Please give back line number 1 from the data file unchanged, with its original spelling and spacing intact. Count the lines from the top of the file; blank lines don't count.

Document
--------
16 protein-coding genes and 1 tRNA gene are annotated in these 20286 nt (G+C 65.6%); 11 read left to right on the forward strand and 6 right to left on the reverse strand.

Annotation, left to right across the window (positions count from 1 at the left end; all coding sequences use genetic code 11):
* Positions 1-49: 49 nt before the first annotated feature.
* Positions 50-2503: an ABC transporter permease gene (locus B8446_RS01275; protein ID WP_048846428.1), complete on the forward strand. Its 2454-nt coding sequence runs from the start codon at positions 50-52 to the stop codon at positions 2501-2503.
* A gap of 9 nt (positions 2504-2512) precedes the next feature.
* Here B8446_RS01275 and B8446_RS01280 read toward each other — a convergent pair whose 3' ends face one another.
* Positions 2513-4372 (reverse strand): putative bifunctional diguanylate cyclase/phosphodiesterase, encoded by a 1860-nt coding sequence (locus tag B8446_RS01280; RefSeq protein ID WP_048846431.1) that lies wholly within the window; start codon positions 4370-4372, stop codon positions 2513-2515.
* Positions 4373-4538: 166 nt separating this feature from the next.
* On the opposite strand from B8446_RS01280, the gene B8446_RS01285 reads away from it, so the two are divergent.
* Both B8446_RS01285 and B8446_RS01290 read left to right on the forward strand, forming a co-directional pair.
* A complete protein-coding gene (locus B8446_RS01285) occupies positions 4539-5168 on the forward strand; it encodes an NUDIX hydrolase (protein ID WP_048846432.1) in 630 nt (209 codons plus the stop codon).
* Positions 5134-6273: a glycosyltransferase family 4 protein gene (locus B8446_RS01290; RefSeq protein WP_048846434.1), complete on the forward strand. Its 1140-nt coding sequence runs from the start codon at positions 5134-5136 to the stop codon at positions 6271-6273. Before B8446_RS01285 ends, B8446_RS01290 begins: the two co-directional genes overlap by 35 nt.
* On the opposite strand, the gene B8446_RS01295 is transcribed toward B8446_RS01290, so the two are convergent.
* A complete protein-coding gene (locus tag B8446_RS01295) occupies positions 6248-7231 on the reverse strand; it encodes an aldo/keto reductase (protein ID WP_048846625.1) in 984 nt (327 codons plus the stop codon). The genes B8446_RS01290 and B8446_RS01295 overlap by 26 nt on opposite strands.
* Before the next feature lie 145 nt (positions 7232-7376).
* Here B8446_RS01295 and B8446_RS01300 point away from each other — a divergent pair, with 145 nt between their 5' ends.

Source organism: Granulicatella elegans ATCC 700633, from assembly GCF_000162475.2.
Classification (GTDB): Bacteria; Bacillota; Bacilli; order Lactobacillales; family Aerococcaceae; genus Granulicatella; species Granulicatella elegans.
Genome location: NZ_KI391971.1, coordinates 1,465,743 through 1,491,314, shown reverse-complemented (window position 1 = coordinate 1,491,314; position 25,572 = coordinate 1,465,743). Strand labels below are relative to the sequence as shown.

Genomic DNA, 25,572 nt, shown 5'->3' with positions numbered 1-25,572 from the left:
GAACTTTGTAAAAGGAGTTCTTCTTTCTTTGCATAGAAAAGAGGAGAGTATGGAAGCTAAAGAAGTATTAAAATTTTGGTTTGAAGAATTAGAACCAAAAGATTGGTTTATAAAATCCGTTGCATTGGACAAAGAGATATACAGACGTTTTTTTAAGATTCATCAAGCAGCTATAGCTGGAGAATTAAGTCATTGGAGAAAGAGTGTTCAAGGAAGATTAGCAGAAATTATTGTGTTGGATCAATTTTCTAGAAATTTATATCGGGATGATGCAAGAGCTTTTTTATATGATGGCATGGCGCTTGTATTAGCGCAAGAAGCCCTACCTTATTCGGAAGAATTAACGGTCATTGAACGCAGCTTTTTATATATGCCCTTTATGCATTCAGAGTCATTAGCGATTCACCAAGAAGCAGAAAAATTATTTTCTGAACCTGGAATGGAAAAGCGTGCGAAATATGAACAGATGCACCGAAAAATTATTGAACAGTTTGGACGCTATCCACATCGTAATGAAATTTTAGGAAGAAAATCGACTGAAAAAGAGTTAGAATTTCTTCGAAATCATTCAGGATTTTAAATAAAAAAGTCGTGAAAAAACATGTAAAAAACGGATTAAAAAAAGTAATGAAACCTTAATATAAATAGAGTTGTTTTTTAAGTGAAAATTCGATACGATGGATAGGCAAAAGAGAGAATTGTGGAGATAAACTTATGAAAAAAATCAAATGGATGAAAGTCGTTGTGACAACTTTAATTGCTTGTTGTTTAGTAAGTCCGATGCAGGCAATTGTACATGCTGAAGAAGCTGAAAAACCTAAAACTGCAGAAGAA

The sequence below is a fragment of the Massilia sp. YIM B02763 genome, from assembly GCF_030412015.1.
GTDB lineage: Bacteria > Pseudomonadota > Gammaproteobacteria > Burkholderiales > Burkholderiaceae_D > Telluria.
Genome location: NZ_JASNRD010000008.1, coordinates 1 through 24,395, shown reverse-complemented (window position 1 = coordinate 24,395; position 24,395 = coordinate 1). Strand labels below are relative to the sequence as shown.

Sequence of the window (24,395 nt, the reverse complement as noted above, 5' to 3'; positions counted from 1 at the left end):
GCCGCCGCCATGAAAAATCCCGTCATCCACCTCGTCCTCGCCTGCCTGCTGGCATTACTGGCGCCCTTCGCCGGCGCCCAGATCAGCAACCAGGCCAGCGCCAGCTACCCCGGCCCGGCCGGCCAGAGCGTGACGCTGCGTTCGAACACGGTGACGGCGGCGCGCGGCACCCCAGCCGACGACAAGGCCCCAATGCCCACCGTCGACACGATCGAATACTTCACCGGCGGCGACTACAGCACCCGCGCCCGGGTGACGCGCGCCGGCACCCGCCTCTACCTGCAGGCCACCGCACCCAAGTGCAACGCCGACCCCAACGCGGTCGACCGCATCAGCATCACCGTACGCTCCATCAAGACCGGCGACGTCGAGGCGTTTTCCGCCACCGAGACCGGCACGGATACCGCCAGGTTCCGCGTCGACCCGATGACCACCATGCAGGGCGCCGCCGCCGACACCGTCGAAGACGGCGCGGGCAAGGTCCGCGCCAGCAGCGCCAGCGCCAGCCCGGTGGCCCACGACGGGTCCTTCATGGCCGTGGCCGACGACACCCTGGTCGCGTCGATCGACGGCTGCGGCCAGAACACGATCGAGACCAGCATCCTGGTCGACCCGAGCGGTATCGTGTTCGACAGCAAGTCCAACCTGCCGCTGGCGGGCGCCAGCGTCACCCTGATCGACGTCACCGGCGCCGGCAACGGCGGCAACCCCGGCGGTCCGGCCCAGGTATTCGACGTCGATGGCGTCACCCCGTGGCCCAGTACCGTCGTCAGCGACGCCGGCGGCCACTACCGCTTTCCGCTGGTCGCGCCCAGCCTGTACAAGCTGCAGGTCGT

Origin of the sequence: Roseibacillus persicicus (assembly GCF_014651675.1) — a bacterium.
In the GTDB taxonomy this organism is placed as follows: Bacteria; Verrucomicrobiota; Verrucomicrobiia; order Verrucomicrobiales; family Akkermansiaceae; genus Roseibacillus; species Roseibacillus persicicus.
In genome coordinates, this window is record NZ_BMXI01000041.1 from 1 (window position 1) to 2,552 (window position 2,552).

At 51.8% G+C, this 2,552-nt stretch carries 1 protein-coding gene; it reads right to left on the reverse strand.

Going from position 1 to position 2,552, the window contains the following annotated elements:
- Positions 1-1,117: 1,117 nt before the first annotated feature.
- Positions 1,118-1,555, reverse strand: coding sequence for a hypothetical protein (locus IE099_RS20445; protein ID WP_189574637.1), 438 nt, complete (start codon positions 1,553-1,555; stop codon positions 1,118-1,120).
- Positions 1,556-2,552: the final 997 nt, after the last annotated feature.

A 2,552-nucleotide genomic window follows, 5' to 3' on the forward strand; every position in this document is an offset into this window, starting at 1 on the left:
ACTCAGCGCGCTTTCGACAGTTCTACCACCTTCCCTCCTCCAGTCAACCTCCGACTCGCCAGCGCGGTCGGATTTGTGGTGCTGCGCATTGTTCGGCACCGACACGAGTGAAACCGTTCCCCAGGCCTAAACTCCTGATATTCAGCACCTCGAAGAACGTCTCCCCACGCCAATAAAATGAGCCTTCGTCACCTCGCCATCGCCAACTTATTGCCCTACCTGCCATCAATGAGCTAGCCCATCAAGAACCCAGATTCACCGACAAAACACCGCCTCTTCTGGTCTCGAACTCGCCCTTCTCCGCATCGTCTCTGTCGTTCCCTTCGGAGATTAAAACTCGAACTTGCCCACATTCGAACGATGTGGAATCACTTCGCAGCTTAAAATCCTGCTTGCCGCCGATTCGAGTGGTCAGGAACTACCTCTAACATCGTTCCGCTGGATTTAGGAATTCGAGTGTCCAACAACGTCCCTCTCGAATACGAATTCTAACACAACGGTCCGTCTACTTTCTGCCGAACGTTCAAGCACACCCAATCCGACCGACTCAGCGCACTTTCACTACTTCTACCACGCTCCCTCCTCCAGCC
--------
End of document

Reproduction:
16 protein-coding genes and 1 tRNA gene are annotated in these 20286 nt (G+C 65.6%); 11 read left to right on the forward strand and 6 right to left on the reverse strand.